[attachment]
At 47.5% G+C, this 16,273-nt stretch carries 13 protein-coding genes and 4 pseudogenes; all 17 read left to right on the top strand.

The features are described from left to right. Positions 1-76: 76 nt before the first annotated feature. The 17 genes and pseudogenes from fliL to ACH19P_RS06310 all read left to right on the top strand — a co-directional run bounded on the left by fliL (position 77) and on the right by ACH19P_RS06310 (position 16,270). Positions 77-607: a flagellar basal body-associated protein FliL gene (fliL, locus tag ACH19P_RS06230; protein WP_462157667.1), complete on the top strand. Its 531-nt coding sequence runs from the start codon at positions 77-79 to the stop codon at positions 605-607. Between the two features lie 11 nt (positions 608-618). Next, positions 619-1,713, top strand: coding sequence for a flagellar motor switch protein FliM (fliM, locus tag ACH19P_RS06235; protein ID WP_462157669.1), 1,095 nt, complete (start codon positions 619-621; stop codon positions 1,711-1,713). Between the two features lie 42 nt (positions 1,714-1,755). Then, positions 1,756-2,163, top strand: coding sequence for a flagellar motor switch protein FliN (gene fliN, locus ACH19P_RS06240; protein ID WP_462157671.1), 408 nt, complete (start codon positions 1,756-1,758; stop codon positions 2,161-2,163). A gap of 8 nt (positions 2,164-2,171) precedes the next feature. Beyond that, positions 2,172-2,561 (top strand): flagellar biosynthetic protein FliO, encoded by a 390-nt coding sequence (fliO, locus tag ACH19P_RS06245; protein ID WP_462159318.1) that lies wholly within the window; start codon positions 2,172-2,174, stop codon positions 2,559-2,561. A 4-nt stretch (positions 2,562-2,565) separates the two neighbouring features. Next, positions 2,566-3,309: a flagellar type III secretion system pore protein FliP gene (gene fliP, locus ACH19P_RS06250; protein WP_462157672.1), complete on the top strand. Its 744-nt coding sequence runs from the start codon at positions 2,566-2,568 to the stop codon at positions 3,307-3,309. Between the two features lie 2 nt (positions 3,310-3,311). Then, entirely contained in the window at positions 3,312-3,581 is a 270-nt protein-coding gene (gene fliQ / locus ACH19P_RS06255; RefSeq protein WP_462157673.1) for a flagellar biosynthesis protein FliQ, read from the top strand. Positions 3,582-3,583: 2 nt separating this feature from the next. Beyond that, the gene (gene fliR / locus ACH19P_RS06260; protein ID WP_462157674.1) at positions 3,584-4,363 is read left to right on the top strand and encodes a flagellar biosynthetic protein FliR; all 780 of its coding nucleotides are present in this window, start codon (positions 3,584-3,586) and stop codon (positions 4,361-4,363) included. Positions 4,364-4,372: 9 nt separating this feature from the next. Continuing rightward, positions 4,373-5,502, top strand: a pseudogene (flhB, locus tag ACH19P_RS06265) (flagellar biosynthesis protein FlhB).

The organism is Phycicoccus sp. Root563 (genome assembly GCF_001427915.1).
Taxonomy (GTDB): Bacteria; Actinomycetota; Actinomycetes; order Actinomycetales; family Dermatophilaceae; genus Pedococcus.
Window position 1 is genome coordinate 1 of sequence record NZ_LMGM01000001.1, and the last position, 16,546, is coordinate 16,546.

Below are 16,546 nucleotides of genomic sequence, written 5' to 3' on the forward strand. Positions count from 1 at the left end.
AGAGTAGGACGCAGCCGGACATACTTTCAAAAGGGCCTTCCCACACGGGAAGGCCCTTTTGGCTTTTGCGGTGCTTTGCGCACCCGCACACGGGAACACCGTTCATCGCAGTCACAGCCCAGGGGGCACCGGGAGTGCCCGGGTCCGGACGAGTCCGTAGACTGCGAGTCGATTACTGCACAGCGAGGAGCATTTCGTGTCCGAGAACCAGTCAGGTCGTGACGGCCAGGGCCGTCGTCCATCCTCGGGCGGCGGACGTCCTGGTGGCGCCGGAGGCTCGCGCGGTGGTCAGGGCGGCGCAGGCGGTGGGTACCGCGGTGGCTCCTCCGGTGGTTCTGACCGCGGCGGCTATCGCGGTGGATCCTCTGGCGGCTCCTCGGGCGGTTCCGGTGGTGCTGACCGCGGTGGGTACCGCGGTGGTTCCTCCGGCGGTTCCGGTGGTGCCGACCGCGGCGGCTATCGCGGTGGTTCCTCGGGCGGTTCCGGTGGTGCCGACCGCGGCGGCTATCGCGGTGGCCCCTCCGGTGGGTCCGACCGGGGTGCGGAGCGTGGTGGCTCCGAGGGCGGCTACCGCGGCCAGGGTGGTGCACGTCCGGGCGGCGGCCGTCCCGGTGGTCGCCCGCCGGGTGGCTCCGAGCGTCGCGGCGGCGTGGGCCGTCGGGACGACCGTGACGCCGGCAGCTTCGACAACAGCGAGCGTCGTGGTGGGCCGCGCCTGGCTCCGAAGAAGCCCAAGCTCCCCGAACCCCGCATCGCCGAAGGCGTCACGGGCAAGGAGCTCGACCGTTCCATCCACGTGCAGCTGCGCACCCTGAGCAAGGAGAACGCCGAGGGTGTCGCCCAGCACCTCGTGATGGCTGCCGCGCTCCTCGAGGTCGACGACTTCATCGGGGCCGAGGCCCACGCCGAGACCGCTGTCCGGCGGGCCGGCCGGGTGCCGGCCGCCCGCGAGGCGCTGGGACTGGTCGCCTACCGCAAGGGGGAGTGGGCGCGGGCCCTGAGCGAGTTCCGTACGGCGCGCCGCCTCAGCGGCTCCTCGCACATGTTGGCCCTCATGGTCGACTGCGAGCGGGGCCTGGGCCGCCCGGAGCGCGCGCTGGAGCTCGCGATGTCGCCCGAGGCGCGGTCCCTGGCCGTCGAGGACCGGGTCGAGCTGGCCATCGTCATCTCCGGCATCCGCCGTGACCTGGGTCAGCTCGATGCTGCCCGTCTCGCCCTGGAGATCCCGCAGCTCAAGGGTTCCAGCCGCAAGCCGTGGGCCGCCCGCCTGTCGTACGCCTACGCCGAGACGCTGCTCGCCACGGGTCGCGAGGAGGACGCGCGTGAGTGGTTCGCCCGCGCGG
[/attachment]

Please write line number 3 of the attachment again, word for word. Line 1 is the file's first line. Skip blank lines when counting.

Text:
The organism is Phycicoccus sp. Root563 (genome assembly GCF_001427915.1).